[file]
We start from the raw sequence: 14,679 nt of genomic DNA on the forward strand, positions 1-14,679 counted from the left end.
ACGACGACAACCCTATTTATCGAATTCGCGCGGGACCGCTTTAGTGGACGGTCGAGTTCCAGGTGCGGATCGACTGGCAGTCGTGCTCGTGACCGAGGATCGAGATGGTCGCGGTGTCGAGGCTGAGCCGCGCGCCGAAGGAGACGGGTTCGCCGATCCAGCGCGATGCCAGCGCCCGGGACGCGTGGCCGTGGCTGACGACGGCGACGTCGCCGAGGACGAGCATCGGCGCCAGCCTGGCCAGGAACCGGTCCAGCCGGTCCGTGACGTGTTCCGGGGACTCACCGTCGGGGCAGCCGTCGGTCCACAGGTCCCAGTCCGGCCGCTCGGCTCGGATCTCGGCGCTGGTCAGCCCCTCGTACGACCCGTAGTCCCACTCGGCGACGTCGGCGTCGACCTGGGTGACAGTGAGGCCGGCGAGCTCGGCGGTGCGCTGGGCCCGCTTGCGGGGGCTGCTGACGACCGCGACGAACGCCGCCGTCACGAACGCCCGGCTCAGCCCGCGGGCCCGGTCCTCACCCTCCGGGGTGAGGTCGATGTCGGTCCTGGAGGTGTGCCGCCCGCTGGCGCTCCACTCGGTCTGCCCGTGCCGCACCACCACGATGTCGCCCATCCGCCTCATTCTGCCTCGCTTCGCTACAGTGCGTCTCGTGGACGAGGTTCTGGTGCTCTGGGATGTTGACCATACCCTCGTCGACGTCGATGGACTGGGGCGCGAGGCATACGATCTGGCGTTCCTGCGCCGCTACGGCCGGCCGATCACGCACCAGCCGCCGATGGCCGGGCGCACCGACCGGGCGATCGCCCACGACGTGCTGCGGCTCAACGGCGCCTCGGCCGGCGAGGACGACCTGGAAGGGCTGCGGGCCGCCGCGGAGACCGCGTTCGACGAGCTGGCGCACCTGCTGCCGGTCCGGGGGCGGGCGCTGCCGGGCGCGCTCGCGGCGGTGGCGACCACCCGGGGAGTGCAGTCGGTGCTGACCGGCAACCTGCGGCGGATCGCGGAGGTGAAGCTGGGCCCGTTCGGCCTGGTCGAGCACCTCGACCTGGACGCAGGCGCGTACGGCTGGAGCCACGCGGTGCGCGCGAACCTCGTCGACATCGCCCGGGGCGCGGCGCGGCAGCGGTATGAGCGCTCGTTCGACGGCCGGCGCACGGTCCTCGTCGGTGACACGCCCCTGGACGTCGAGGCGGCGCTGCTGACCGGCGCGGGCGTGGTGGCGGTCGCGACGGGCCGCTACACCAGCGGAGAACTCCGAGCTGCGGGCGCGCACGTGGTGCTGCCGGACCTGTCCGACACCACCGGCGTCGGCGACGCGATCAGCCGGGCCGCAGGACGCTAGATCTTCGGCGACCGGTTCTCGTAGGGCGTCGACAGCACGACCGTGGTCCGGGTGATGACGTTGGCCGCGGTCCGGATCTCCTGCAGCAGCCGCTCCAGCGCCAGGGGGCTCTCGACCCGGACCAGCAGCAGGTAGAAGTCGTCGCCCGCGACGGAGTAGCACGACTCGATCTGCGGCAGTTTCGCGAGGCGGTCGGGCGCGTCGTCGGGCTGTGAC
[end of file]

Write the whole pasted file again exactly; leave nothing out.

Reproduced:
We start from the raw sequence: 14,679 nt of genomic DNA on the forward strand, positions 1-14,679 counted from the left end.
ACGACGACAACCCTATTTATCGAATTCGCGCGGGACCGCTTTAGTGGACGGTCGAGTTCCAGGTGCGGATCGACTGGCAGTCGTGCTCGTGACCGAGGATCGAGATGGTCGCGGTGTCGAGGCTGAGCCGCGCGCCGAAGGAGACGGGTTCGCCGATCCAGCGCGATGCCAGCGCCCGGGACGCGTGGCCGTGGCTGACGACGGCGACGTCGCCGAGGACGAGCATCGGCGCCAGCCTGGCCAGGAACCGGTCCAGCCGGTCCGTGACGTGTTCCGGGGACTCACCGTCGGGGCAGCCGTCGGTCCACAGGTCCCAGTCCGGCCGCTCGGCTCGGATCTCGGCGCTGGTCAGCCCCTCGTACGACCCGTAGTCCCACTCGGCGACGTCGGCGTCGACCTGGGTGACAGTGAGGCCGGCGAGCTCGGCGGTGCGCTGGGCCCGCTTGCGGGGGCTGCTGACGACCGCGACGAACGCCGCCGTCACGAACGCCCGGCTCAGCCCGCGGGCCCGGTCCTCACCCTCCGGGGTGAGGTCGATGTCGGTCCTGGAGGTGTGCCGCCCGCTGGCGCTCCACTCGGTCTGCCCGTGCCGCACCACCACGATGTCGCCCATCCGCCTCATTCTGCCTCGCTTCGCTACAGTGCGTCTCGTGGACGAGGTTCTGGTGCTCTGGGATGTTGACCATACCCTCGTCGACGTCGATGGACTGGGGCGCGAGGCATACGATCTGGCGTTCCTGCGCCGCTACGGCCGGCCGATCACGCACCAGCCGCCGATGGCCGGGCGCACCGACCGGGCGATCGCCCACGACGTGCTGCGGCTCAACGGCGCCTCGGCCGGCGAGGACGACCTGGAAGGGCTGCGGGCCGCCGCGGAGACCGCGTTCGACGAGCTGGCGCACCTGCTGCCGGTCCGGGGGCGGGCGCTGCCGGGCGCGCTCGCGGCGGTGGCGACCACCCGGGGAGTGCAGTCGGTGCTGACCGGCAACCTGCGGCGGATCGCGGAGGTGAAGCTGGGCCCGTTCGGCCTGGTCGAGCACCTCGACCTGGACGCAGGCGCGTACGGCTGGAGCCACGCGGTGCGCGCGAACCTCGTCGACATCGCCCGGGGCGCGGCGCGGCAGCGGTATGAGCGCTCGTTCGACGGCCGGCGCACGGTCCTCGTCGGTGACACGCCCCTGGACGTCGAGGCGGCGCTGCTGACCGGCGCGGGCGTGGTGGCGGTCGCGACGGGCCGCTACACCAGCGGAGAACTCCGAGCTGCGGGCGCGCACGTGGTGCTGCCGGACCTGTCCGACACCACCGGCGTCGGCGACGCGATCAGCCGGGCCGCAGGACGCTAGATCTTCGGCGACCGGTTCTCGTAGGGCGTCGACAGCACGACCGTGGTCCGGGTGATGACGTTGGCCGCGGTCCGGATCTCCTGCAGCAGCCGCTCCAGCGCCAGGGGGCTCTCGACCCGGACCAGCAGCAGGTAGAAGTCGTCGCCCGCGACGGAGTAGCACGACTCGATCTGCGGCAGTTTCGCGAGGCGGTCGGGCGCGTCGTCGGGCTGTGAC